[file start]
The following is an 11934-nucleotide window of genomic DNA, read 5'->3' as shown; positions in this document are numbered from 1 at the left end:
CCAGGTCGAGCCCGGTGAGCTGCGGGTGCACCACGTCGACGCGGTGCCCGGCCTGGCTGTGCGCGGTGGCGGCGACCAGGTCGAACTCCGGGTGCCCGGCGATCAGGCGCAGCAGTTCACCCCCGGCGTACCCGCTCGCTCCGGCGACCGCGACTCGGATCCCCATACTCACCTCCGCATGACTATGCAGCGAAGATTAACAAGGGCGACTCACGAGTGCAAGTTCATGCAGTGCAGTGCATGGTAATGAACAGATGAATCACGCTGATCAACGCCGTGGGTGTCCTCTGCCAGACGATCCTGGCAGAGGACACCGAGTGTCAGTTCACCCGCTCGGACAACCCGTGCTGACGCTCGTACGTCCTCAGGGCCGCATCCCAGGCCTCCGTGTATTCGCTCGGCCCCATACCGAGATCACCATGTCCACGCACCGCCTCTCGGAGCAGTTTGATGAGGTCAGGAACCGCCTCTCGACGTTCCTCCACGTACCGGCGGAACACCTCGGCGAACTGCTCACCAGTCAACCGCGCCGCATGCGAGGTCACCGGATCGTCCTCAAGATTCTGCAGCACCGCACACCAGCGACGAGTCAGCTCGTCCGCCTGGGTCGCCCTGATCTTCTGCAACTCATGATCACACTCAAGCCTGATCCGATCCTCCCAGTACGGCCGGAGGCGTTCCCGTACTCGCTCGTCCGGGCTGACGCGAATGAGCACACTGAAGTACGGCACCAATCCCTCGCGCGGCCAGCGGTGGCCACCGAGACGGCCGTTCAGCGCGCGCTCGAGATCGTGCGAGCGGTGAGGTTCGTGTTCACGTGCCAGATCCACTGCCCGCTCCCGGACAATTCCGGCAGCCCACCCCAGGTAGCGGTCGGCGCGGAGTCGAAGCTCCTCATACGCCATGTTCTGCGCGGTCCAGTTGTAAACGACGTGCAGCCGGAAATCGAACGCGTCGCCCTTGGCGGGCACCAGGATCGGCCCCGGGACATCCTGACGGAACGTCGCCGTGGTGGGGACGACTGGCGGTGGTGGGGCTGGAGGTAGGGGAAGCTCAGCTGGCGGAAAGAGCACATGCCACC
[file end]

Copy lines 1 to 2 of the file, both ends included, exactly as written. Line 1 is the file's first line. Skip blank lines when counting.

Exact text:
The following is an 11934-nucleotide window of genomic DNA, read 5'->3' as shown; positions in this document are numbered from 1 at the left end:
CCAGGTCGAGCCCGGTGAGCTGCGGGTGCACCACGTCGACGCGGTGCCCGGCCTGGCTGTGCGCGGTGGCGGCGACCAGGTCGAACTCCGGGTGCCCGGCGATCAGGCGCAGCAGTTCACCCCCGGCGTACCCGCTCGCTCCGGCGACCGCGACTCGGATCCCCATACTCACCTCCGCATGACTATGCAGCGAAGATTAACAAGGGCGACTCACGAGTGCAAGTTCATGCAGTGCAGTGCATGGTAATGAACAGATGAATCACGCTGATCAACGCCGTGGGTGTCCTCTGCCAGACGATCCTGGCAGAGGACACCGAGTGTCAGTTCACCCGCTCGGACAACCCGTGCTGACGCTCGTACGTCCTCAGGGCCGCATCCCAGGCCTCCGTGTATTCGCTCGGCCCCATACCGAGATCACCATGTCCACGCACCGCCTCTCGGAGCAGTTTGATGAGGTCAGGAACCGCCTCTCGACGTTCCTCCACGTACCGGCGGAACACCTCGGCGAACTGCTCACCAGTCAACCGCGCCGCATGCGAGGTCACCGGATCGTCCTCAAGATTCTGCAGCACCGCACACCAGCGACGAGTCAGCTCGTCCGCCTGGGTCGCCCTGATCTTCTGCAACTCATGATCACACTCAAGCCTGATCCGATCCTCCCAGTACGGCCGGAGGCGTTCCCGTACTCGCTCGTCCGGGCTGACGCGAATGAGCACACTGAAGTACGGCACCAATCCCTCGCGCGGCCAGCGGTGGCCACCGAGACGGCCGTTCAGCGCGCGCTCGAGATCGTGCGAGCGGTGAGGTTCGTGTTCACGTGCCAGATCCACTGCCCGCTCCCGGACAATTCCGGCAGCCCACCCCAGGTAGCGGTCGGCGCGGAGTCGAAGCTCCTCATACGCCATGTTCTGCGCGGTCCAGTTGTAAACGACGTGCAGCCGGAAATCGAACGCGTCGCCCTTGGCGGGCACCAGGATCGGCCCCGGGACATCCTGACGGAACGTCGCCGTGGTGGGGACGACTGGCGGTGGTGGGGCTGGAGGTAGGGGAAGCTCAGCTGGCGGAAAGAGCACATGCCACC